BE REWARDED FOR PLAYING BY THE RULES
01 Feb

New Acoustic Safety requirements in Australia starting from 1 March 2017

New Acoustic Safety requirements in Australia starting from 01 March 2017

The Australian standard AS/CA S042.1: 2015 requires telecommunication devices to comply with acoustic safety requirement as specified in clause 5.5.1. The Maximum Sound Pressure Level (SPL) measured at the Ear Reference Point (ERP) shall be less or equal to 120 dBA.

It is a mandatory requirement and the test procedure for this test is described in clause 6.3 of AS/CA S042.1: 2015 (standard attached).

This test method is very similar to the test method of SPL measurement described in the standard AS/CA S004: 2013 for devices connected to the PSTN/ISDN Network.

Under older version of the Telecommunication Labelling Notice TLN 2001 (Schedule 1 Note 27), a compliance level 1 applies to the maximum sound pressure level requirement of S042.1. This means that a manufacturer’s declaration that the device is in compliance with acoustic safety requirement of AS/CA S042.1: 2015 and has SPL level less than 120 dBA was acceptable.

However, in the new TLN 2015, the note 27 was removed and AS/CA S042.1: 2015 was defined as a high risk standard, which means that only accredited test labs or Australian ACMA certification bodies can issue a AS/CA S042.1: 2015 test report.

The existing version of TLN 2001 will expire at the end of February 2017 (2 years grandfathering period). From 01 March 2017, for demonstrating compliance with SPL requirement we will require a report and test data prepared under test procedure as describe in AS/CA S042.1: 2015. Previously provided reports to EN 50332-1 & 2 will not be sufficient for approval of mobile phones.

Currently, as there is no accredited lab to AS/CA S042.1: 2015 we will not require acoustic safety reports from accredited lab and will accept any test reports provided under test procedure described in clause 6.3 of AS/CA S042.1: 2015 supplied together with a manufacturer’s declaration statement.

Share this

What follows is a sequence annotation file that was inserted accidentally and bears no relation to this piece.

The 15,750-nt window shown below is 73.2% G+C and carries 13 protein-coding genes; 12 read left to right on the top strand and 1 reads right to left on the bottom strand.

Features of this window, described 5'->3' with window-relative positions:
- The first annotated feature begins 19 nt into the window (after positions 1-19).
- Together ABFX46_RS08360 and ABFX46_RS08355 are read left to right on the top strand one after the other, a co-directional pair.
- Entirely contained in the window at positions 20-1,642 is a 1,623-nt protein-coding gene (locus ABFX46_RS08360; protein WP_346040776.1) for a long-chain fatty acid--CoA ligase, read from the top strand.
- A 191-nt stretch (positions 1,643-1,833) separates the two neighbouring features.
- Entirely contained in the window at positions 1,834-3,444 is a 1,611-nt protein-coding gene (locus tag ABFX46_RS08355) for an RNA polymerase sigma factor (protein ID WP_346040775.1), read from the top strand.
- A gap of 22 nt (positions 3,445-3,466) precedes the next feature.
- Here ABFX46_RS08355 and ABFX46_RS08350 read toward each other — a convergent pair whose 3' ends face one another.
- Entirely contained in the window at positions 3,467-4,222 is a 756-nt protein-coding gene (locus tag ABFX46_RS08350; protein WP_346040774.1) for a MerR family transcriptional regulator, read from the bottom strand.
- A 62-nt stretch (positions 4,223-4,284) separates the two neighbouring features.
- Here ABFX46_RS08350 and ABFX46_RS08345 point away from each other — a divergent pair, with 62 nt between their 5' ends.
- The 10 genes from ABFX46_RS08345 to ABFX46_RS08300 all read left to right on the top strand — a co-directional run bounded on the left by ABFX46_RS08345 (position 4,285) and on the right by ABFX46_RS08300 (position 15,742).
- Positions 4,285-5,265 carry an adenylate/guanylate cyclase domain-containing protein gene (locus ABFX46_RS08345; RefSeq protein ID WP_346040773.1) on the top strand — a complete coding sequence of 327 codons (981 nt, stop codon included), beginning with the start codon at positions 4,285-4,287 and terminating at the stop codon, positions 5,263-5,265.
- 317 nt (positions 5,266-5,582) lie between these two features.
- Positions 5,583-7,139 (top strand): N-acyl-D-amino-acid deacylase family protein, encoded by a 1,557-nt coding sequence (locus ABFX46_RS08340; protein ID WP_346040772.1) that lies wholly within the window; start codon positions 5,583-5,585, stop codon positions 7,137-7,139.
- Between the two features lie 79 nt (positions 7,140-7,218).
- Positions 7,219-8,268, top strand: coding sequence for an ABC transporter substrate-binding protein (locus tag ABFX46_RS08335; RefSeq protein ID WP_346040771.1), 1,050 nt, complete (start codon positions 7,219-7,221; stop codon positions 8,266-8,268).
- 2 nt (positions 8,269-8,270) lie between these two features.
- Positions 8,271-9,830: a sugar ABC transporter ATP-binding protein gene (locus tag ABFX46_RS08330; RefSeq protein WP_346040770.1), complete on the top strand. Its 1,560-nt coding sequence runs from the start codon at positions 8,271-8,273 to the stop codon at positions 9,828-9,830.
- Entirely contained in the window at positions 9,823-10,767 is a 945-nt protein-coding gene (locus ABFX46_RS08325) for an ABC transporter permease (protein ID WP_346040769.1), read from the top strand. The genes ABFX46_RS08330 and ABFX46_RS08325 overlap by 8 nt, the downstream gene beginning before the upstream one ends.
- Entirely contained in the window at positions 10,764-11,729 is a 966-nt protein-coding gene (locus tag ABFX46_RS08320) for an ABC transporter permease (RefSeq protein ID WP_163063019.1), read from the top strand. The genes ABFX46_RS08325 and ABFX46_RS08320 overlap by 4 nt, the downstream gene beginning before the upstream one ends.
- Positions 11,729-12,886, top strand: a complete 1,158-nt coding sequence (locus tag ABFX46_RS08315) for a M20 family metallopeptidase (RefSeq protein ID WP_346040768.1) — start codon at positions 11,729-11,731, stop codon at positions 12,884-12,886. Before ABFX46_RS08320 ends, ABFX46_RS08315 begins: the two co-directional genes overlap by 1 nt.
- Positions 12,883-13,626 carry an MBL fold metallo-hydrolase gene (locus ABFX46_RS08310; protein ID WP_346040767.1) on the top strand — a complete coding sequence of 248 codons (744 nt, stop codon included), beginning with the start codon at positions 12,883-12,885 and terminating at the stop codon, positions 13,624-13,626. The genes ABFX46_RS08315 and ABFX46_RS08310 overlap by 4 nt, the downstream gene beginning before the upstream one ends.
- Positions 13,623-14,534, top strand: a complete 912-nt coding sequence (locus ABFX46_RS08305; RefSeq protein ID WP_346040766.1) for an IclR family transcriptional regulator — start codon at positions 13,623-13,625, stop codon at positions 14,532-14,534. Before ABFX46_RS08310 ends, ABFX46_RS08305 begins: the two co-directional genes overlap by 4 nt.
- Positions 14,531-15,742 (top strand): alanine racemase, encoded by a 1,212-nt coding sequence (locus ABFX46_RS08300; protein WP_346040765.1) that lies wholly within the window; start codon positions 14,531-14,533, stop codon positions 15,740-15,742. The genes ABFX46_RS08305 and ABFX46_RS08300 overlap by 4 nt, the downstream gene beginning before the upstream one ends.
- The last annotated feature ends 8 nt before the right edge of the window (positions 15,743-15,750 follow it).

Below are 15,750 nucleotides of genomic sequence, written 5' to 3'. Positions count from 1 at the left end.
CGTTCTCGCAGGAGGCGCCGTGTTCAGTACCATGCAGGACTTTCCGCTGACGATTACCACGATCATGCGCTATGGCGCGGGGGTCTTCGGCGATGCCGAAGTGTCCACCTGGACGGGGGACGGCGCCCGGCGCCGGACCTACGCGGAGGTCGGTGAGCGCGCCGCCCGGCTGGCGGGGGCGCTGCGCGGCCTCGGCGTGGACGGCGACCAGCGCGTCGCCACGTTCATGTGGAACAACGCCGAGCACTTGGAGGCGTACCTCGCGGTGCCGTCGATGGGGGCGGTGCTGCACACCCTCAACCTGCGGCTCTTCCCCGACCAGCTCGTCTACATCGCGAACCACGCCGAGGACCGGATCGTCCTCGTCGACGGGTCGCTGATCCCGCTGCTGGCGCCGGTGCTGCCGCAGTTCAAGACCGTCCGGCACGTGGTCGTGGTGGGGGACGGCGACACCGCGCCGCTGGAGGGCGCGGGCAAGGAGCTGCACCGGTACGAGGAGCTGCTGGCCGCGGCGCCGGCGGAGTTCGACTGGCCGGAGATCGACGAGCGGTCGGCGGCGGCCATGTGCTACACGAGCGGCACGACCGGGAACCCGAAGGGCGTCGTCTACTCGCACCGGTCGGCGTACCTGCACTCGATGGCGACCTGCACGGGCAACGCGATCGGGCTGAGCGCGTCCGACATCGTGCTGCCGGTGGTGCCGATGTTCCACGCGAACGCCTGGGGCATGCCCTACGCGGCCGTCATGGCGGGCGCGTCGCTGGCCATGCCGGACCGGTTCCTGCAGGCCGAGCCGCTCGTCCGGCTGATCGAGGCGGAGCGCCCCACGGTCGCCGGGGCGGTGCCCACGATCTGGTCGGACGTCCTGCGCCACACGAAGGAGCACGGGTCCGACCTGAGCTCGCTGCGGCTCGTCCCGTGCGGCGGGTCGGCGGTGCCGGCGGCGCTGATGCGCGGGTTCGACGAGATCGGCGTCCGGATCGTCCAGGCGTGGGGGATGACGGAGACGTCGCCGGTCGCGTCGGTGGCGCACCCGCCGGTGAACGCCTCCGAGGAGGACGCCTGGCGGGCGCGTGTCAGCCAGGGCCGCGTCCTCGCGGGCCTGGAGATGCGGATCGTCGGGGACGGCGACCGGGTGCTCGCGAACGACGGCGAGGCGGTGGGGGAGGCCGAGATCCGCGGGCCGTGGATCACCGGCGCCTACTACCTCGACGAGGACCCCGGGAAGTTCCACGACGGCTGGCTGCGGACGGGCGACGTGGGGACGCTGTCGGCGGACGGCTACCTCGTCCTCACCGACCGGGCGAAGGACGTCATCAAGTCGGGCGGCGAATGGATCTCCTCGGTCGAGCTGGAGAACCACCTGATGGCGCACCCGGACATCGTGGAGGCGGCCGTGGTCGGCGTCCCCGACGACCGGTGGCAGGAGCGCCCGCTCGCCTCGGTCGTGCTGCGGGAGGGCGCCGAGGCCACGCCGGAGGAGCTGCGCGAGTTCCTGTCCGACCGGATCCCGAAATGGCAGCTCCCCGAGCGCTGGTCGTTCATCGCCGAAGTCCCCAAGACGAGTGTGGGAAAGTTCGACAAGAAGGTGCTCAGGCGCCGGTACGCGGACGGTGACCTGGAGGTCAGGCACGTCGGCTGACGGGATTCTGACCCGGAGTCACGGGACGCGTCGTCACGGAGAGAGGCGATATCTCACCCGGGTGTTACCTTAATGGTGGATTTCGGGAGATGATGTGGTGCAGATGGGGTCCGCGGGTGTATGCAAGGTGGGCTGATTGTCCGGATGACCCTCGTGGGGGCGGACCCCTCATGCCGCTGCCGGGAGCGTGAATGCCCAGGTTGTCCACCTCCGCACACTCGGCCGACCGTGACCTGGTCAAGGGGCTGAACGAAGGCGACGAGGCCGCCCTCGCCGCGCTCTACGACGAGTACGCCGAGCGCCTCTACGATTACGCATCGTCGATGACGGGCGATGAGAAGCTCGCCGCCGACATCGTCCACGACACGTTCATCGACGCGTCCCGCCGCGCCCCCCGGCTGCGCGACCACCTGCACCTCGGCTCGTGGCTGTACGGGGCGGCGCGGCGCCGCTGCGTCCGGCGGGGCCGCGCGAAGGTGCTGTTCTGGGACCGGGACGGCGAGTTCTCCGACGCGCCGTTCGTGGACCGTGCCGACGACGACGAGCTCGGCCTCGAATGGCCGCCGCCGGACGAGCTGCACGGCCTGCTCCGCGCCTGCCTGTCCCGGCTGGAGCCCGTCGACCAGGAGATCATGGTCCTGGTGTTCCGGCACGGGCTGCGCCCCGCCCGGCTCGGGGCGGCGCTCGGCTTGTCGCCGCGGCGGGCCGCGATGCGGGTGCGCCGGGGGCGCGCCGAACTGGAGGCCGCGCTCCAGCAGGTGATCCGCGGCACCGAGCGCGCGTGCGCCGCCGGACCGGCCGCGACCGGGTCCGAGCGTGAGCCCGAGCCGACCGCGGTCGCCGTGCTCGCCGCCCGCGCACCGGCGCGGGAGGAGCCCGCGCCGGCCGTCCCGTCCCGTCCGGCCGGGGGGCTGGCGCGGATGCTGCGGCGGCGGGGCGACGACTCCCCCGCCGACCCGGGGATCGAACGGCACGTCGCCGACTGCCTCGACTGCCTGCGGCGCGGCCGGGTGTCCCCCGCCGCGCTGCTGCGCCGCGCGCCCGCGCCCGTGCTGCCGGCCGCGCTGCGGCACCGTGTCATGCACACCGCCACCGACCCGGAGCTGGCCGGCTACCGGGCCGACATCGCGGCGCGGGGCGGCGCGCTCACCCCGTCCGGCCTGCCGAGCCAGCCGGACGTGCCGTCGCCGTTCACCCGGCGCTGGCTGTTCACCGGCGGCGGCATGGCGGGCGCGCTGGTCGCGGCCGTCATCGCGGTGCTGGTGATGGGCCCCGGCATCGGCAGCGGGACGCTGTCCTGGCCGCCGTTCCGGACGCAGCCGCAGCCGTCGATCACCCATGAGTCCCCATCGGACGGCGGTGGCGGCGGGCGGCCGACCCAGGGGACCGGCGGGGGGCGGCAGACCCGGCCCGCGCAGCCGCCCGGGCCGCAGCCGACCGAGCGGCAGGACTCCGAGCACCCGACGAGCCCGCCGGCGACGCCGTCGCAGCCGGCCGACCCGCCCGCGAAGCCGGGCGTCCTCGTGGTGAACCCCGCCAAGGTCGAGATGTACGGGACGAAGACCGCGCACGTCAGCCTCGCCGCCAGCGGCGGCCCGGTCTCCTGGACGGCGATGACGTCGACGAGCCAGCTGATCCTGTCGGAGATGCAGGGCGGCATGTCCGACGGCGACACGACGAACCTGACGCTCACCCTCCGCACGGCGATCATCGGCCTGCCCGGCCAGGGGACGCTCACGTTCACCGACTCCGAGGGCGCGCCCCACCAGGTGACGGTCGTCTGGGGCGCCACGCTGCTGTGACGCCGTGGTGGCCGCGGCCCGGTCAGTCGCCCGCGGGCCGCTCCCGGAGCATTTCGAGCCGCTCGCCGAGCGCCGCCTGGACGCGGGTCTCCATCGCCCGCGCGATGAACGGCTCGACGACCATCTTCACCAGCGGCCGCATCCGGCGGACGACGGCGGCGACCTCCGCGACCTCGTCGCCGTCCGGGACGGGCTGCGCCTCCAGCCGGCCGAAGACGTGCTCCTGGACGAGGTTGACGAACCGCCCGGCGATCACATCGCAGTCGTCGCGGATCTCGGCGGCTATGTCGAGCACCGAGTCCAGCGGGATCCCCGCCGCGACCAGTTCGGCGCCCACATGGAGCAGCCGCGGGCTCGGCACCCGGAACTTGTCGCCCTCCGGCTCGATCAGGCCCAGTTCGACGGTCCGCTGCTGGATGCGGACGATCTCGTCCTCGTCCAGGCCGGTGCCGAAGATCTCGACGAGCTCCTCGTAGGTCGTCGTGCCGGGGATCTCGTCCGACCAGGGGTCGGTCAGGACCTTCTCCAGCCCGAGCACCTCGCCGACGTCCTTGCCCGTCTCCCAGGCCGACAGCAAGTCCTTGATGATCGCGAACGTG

10 Jan
10 Jan

Are E-cigarettes safe? Read the Choice magazine article.

Electronic cigarettes, also known as e-cigarettes, are battery-powered devices with liquid-filled cartridges that, when heated, create an inhalable mist. The liquid is flavoured to taste like tobacco, menthol or other more exotic flavours – such as various fruits, mint or chocolate – and may or may not contain nicotine.

Read Choice Article

Share this
10 Jan

New products requiring certification from 29 January 2017.

In accordance with AS/NZS 4417.2 Amendment 2 some new products will require certification from 29 January 2017.  For a complete list of these products refer to ERAC.

Air-conditioners incorporating flammable refrigerant are now Level 3.

Air-conditioners incorporating non-flammable or low flammable are Level 2.

Risk Levels for Electrical Products, refer the table below:-

eess

 

 

 

 

Share this
10 Jan
09 Jan

More than 20,000 shoppers complained to the ACCC about consumer guarantees in 2016.

More than 20,000 shoppers complained to the Australian Competition and Consumer Commission about consumer guarantees in 2016, with more than a quarter reporting problems returning electronics and whitegoods to retailers.

As the Christmas period ends and Boxing Day sales wind down, the ACCC is reminding shoppers they have automatic guarantee rights that a product will work for a reasonable period of time under the Australian Consumer Law (ACL).

“We are concerned that businesses continue to misrepresent the rights of consumers when they try to return a faulty product,” ACCC Acting Chair Dr Michael Schaper said.

Read more

Share this
29 Nov

Decorative Christmas Lighting – safety tips to keep you and your family safe during the holiday season

Christmas Tree Lights

  • check old Christmas lights before re-using them
  • test lights before installation
  • make sure the power is off when installing Christmas lights or changing bulbs
  • do not piggybank double adaptors on powerboards
  • always turn off decorative lighting before going to bed or leaving the house
  • keep Christmas lights out of reach of children

Outdoor Lighting

  • when installing outdoor lights use only those designed for external use (generally these types will have a transformer)
  • always turn off outdoor lights during rain or storms
  • ensure that your outdoor connections are weatherproofed
  • do not piggybank double adaptors on powerboards
  • follow the instructions and recommendations of the manufacturer
  • do not run electrical leads over doorways or through windows, over walkways or driveways where they may be damaged
Share this
29 Nov

Safe Santa Checklist – Christmas shopping safety in-store or on-line …. check before you shop

Check before you shop:

  • No products on your shopping list have been recalled – Product Safety Australia
  • Any warning labels or safety information
  • Toys are age appropriate and that button batteries are secured. The battery compartment should be secured with a captive screw, bolt or other mechanism that requires a tool to gain access to the batteries or the compartment requires two or more independent AND simultaneous actions to remove its cover.
  • Check after Christmas – Product Safety Australia
Share this
03 Nov

Check your detachable wall plugs to make sure that they are safe!

Over the past year several types of detachable wall plugs have been recalled as they have come apart exposing live wires and presenting a risk of electrical shock. The wall plugs should not come apart easily and the plug portion should not separate when removed from the power socket.

For more information please check the Recalls on the Product Safety Australia website.

Share this
21 Sep

© 2015 Certification Body Australia. All rights reserved.